Jones has relied on the Oklahoma Department of Human Services (OKDHS) for its guardianship placement services, made use of private counseling services for her niece and nephew and also credits her employer for supporting her and being understanding about the changes in her life. Jones and Adams admit they were both scared and unsure at the beginning of their journeys, and that fear still surfaces occasionally. Jones remembers she and the kids both crying at the dinner table the first night at her home.

“I was scared to death,” said Jones, who also recalls being especially anxious about dropping her niece off for her first day of school. “I broke down sobbing in the front office, and then again when I got to work.”

But Jones and Adams have learned that any form of parenting comes with fear and insecurities, which are assuaged by a community ready and willing to help.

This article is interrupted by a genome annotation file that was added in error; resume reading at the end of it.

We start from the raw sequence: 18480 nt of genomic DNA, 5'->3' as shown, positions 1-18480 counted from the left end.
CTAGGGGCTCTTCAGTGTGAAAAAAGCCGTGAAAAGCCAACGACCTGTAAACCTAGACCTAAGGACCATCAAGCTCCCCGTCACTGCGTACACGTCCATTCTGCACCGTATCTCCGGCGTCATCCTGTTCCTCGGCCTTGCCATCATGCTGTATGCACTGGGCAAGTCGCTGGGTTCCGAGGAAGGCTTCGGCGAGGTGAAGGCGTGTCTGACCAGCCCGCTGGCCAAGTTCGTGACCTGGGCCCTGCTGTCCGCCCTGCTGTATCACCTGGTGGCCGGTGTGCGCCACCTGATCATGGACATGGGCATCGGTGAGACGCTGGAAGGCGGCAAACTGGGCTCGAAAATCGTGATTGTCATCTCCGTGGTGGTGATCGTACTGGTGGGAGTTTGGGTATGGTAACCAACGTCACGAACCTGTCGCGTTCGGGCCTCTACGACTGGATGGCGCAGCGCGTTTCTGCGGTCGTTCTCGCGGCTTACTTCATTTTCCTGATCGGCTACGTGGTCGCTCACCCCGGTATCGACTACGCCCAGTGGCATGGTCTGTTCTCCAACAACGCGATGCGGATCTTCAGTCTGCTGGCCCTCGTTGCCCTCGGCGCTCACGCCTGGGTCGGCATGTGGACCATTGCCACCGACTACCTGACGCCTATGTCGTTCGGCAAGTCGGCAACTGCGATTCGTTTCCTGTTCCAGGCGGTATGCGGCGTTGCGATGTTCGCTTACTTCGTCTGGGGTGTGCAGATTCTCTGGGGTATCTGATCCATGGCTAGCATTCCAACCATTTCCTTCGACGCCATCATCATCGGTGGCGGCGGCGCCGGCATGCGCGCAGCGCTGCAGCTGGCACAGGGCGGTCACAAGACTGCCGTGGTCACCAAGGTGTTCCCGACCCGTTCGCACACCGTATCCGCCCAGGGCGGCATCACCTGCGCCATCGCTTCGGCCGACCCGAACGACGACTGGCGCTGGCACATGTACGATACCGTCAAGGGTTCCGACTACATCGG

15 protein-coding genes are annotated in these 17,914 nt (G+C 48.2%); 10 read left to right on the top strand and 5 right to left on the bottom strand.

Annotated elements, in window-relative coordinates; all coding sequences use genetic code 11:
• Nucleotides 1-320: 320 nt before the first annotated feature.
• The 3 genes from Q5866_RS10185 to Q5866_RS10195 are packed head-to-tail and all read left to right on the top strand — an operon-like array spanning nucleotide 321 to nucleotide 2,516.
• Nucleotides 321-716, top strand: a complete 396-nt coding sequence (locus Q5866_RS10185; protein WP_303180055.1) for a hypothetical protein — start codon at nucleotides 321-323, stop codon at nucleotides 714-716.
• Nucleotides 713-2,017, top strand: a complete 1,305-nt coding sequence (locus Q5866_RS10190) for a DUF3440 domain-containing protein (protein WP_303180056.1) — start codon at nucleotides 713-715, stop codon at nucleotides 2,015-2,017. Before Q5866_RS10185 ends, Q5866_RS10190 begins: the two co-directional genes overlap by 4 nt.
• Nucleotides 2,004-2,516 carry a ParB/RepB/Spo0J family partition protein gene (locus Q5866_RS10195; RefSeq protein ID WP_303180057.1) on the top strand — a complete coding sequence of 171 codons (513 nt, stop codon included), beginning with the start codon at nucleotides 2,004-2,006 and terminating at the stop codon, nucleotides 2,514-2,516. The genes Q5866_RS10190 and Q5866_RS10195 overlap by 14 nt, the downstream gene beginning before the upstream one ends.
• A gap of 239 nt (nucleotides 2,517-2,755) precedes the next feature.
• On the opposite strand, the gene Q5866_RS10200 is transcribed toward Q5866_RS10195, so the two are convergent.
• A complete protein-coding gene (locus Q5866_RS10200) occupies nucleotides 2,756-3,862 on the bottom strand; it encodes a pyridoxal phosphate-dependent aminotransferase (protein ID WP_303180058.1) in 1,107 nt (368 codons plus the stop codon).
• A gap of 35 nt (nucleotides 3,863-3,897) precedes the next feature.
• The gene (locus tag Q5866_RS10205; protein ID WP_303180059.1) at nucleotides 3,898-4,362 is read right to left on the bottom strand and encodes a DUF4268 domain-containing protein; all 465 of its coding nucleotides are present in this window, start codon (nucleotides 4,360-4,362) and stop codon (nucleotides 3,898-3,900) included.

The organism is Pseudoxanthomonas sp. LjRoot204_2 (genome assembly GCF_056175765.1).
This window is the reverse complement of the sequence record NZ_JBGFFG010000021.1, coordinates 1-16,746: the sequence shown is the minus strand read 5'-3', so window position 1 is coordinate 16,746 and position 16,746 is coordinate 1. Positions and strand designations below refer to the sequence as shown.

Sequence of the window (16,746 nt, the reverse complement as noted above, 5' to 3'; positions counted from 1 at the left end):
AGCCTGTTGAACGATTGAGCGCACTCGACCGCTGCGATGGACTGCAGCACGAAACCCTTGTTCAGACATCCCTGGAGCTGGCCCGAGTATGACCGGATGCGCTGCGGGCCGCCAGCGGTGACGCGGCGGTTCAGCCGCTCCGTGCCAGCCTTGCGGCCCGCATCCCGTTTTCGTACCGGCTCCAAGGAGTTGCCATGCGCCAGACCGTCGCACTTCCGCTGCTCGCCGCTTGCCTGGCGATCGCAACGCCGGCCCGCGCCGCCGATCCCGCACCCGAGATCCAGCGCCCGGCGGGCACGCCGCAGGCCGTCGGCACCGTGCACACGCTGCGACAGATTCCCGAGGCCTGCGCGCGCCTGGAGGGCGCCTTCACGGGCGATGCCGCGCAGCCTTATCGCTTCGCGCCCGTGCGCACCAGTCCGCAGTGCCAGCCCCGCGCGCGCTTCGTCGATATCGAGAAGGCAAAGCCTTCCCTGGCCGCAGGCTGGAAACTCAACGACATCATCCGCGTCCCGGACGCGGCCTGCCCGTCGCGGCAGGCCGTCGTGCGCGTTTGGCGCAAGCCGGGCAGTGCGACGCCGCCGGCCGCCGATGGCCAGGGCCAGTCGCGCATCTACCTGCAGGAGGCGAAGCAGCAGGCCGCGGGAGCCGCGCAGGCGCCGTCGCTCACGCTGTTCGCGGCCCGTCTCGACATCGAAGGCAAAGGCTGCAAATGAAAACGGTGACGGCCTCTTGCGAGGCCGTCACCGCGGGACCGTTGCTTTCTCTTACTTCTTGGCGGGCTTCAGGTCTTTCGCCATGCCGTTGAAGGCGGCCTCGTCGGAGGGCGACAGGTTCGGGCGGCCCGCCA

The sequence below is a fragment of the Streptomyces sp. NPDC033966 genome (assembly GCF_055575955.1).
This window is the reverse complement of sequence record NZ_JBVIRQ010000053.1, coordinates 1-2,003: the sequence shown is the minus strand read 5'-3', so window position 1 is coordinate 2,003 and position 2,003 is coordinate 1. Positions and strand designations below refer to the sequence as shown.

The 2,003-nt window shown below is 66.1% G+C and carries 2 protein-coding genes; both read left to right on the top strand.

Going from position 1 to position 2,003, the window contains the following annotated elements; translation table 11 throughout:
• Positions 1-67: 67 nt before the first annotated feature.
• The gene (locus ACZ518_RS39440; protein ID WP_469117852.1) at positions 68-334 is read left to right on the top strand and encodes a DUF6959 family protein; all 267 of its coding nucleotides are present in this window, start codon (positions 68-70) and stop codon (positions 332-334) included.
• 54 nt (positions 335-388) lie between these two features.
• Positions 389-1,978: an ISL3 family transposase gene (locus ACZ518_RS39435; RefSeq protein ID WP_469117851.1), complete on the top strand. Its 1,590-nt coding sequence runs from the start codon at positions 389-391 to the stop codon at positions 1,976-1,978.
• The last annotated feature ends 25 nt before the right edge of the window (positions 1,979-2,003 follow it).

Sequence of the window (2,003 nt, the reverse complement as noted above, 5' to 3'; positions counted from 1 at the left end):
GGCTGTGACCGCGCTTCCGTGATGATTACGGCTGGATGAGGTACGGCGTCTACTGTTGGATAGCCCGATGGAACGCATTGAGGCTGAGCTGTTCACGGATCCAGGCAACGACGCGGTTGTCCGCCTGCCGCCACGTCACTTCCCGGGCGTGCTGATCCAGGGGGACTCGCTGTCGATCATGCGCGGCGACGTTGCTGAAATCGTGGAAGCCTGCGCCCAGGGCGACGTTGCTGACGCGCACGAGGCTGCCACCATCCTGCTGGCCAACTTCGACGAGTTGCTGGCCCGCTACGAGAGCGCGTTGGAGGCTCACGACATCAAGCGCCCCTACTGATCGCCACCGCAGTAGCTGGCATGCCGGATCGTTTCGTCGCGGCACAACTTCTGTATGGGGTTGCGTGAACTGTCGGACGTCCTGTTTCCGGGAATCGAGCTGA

“You will enter it feeling alone and thinking you are ‘the only crazy person’ you know,” Adams said of becoming a foster parent. “However, after being immersed in this community for four years, I’ve almost forgotten there are people not involved in foster care! The resources out there are amazing, and the support is there. It’s very easy to get connected to great fostering communities once you take that step.” 

Material goods help ease financial burdens